3D printing could cause changes to the product liability system. With traditional manufacturing, an established product supply chain includes one or a team of designers, one or more manufacturers, and product distribution and sales. 3D printing disrupts this structure by blurring the roles with a potential role for a consumer in the chain. With the flexibility and personalization that 3D printing offers, consumers can more easily get involved in the product development process. What’s more, almost anyone, located almost anywhere, can now become a manufacturer.
Consider someone designing a basic product and making it available on the web. Someone buys the design and makes modifications to it and then sells it to a consumer, who has it 3D-printed. In this scenario, who is the designer, manufacturer, or distributor of the product in the case of injury or loss? When more than one person can change a design, tracing the product’s development history can be difficult. The manufacturer could be the consumer who contracts with someone to have the product manufactured.
Misconceptions and early adoption
Potential users of 3D printing and others have a range of misconceptions about the technology. For example, significant differences exist between industrial-grade systems and the sub-$5,000 3D printers. Most 3D printing systems are relatively slow, and economies of scale apply, but not in the same way as conventional methods of manufacturing. Also, 3D printing can be more energy-intensive than conventional processes. 3D printing is not a “push button” technology, and pre- and post-build work is usually required, especially for metal parts. 3D printing is not inherently superior to subtractive or formative methods of manufacturing, although it depends on the types of parts being built and the design optimization that goes into them.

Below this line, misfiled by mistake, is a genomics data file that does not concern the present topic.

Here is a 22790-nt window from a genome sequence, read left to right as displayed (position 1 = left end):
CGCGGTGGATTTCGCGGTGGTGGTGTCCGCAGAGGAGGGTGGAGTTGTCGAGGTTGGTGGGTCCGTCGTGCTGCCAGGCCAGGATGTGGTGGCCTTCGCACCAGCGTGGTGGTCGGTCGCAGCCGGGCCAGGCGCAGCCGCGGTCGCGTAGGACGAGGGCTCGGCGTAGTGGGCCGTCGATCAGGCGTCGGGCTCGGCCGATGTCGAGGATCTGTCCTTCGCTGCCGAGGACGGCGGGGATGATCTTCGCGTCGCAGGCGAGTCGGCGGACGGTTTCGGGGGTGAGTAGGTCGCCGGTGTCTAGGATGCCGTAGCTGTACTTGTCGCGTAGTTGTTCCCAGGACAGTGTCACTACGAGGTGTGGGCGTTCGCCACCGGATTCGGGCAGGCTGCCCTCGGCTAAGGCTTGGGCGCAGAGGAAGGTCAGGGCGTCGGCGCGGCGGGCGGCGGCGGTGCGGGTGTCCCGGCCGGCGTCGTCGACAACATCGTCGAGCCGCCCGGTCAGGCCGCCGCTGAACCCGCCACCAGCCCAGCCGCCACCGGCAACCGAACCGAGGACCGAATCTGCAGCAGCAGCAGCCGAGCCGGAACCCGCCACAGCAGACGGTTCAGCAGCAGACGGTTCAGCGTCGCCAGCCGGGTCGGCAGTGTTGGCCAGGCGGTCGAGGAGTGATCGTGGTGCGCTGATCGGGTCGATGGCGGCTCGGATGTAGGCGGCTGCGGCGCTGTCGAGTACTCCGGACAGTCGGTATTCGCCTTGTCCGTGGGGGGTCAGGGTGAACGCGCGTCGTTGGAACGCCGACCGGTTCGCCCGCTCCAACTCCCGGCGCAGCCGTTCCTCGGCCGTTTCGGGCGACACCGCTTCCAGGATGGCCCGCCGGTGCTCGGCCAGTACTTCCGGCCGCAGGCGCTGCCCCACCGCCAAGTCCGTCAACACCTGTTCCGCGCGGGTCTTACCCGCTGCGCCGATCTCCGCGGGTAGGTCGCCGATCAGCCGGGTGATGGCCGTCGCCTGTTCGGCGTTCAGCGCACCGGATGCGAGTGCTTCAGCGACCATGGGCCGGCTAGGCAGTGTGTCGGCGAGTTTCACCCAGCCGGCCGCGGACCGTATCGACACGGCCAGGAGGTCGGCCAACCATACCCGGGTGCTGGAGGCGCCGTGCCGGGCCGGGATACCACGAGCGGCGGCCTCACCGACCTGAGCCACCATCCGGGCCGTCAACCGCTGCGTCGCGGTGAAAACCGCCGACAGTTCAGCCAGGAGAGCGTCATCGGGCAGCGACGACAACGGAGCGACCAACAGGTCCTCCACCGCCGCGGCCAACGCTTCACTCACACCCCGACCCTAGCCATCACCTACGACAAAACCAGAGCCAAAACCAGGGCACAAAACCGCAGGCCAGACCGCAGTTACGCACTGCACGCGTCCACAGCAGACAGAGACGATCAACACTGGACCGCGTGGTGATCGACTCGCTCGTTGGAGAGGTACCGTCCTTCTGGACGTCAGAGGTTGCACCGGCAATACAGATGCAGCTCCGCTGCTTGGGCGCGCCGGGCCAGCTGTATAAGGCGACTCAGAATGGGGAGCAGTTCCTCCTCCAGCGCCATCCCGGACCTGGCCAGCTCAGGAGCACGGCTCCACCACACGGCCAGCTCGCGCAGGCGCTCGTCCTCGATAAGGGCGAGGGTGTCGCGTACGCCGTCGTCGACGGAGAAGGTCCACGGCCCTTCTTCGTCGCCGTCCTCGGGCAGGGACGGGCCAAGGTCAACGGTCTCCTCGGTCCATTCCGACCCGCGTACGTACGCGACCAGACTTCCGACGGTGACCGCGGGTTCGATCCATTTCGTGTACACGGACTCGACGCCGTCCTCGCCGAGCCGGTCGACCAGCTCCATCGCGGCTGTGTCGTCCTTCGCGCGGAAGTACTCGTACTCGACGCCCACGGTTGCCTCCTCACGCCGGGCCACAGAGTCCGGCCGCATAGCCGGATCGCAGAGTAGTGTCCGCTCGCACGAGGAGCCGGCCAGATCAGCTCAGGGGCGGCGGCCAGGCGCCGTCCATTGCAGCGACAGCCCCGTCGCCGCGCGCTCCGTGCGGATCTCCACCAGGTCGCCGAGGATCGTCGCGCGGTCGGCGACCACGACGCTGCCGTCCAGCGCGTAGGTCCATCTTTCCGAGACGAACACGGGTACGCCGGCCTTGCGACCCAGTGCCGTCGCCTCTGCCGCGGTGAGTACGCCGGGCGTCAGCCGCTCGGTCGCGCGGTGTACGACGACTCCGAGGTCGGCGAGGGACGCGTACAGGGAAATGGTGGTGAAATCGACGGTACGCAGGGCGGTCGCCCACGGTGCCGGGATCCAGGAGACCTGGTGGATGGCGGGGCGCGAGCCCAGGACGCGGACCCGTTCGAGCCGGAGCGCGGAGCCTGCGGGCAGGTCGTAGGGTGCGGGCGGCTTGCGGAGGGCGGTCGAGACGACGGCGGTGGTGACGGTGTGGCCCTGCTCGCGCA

The industries that are among the early adopters of 3D printing for series production include aerospace, medical, dental, and some consumer products. 3D printing favors the types of parts that are produced in relatively low volumes, are of high value, and complex. As system speed increases, overall costs decline, making 3D printing viable for a broader range of production applications. One example is automotive, which has used 3D printing for more than two decades for prototyping, but most auto companies are not using it for production applications. This will change in the future.
The global economy is estimated at USD 80 trillion, and manufacturing accounts for about 16%, or USD 12.8 trillion. At about USD 5.2 billion in 2015, 3D printing represents about 0.04% of all manufacturing—which is less than 1/20th of 1%. If 3D printing grows to capture just 5% of this global market, it would become a USD 640 billion industry. Wohlers Associates believes that annual sales of 3D printing products and services will someday exceed 5% of the total.
By 2017, Wohlers Associates forecasts the sale of 3D printing products and services to reach nearly USD 8.8 billion worldwide. By 2021, the market is expected to grow to more than USD 26 billion, as shown in the following chart. These forecasts assume the manufacturing economy will not be affected by factors, such as a global economic recession.
Forecasted sales of 3D printing products and services, 2017-2021
It is an exciting time for design and manufacturing. Never before have so many new options become available. Individuals, companies, and other organizations have had 28 years to learn how to apply 3D printing technology to modeling and prototyping. For the most part, 3D printing is well understood for these applications. The next frontier is to apply 3D printing to the production of parts for final products. This is where the largest opportunities lie and where most investments will be made in the future. It will not come without a range of interesting challenges.
See also the event "Expert Forum on 3-D printing", which took place at the Centre for Global Dialogue in September 2015.
See also the summary of the event.